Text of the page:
3 things we learned in Week 1 of Spring Training
The first week of Red Sox Spring Training is in the books, and already strong themes are playing themselves out in Fort Myers, Fla. And all of them trend toward redemption after last September’s inglorious demise. Here are the three things we learned in Week 1:
Bobby V means business
He said upon his hiring that he wasn’t a fire-breathing dragon, but he is clearly the new sheriff in town and discipline – the mental variety, not punishment – was the hallmark of camp’s first week. The Prohibition declaration on Saturday was an obvious move – any new manager would have ended the open-bar clubhouse culture – but Valentine’s heightened attention to detail on the field caught many Fort Myers observers by surprise, even after years of a fairly-tightly run ship when bench coach Brad Mills was Terry Francona’s top camp counselor.
Lack of mental and physical discipline is what led to the September collapse, and it’s clear that Valentine is setting the example immediately that such sorry history will not repeat itself in 2012.
Carl Crawford is rehabbing more than a wrist
The offseason news that Carl Crawford had undergone wrist surgery only seemed to further the narrative that John Henry was right – the seven-year, $142 million contract was heading to Bust-Ville. But in a matter of days this week, Crawford is rehabbing more than just the wrist – which alone is big news.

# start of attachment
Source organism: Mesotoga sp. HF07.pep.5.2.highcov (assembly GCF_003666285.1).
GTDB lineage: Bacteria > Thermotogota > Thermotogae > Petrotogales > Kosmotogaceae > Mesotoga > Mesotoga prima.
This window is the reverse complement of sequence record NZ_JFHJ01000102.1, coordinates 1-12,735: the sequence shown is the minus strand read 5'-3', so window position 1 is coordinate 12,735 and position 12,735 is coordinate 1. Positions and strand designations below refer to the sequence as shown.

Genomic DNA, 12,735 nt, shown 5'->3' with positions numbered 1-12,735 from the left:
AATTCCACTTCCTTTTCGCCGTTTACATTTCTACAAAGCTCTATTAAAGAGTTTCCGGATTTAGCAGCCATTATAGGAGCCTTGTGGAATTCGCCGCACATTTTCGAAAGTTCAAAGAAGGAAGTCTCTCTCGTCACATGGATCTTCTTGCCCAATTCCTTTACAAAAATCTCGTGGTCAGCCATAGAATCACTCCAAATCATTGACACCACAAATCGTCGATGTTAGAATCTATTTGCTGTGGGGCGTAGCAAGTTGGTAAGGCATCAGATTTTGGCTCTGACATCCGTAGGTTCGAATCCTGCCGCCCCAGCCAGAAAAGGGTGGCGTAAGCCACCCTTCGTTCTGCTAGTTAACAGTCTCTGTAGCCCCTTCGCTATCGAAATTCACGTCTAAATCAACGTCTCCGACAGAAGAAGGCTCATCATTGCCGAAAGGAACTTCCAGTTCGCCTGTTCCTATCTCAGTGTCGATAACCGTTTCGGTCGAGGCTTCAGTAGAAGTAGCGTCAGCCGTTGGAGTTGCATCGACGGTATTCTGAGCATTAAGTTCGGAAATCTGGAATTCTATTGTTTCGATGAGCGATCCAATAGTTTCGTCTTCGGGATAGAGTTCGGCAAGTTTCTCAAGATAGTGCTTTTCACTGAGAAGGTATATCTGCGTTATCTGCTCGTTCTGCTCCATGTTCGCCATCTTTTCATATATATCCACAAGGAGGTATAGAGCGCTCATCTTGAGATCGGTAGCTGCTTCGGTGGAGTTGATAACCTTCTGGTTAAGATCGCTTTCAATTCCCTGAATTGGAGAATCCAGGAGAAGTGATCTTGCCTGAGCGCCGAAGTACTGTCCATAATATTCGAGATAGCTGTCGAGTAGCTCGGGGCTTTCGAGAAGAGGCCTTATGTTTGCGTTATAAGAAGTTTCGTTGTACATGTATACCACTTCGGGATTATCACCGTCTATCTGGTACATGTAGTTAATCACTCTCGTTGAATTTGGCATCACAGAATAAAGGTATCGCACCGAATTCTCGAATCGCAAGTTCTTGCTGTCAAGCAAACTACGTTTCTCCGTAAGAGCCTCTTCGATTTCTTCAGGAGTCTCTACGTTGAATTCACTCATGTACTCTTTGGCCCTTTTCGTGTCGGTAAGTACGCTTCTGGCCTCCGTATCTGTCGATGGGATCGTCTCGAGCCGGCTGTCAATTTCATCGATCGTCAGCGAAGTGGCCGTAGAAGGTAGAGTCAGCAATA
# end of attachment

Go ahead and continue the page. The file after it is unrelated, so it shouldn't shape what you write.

Henry apologized to Crawford Saturday for his ill-advised comments, and Crawford continued his rapid progress toward recovery by taking more batting practice and working on his baserunning. Crawford was originally expected to miss several weeks of the regular season, but every day he seems more and more likely to be ready for Opening Day, and perhaps a return to the dynamic, impact player the Red Sox hoped they were getting 15 months ago.
David Ortiz is the unofficial team captain
Hopefully, he won’t have to wear that cheesy “C” on his jersey, but David Ortiz made it very clear Saturday that he is the new captain and team leader, making an impassioned address to the team during a closed-door meeting Saturday morning – the only player to speak during the 45-minute session. Ortiz is now the longest-tenured player in the clubhouse and he had their rapt attention Saturday, even earning a standing ovation when he finished. Oritz backed it up at the plate last season with a strong, rebound year. Now, he is leading by more than example at a time the team needs strong leadership behind the scenes.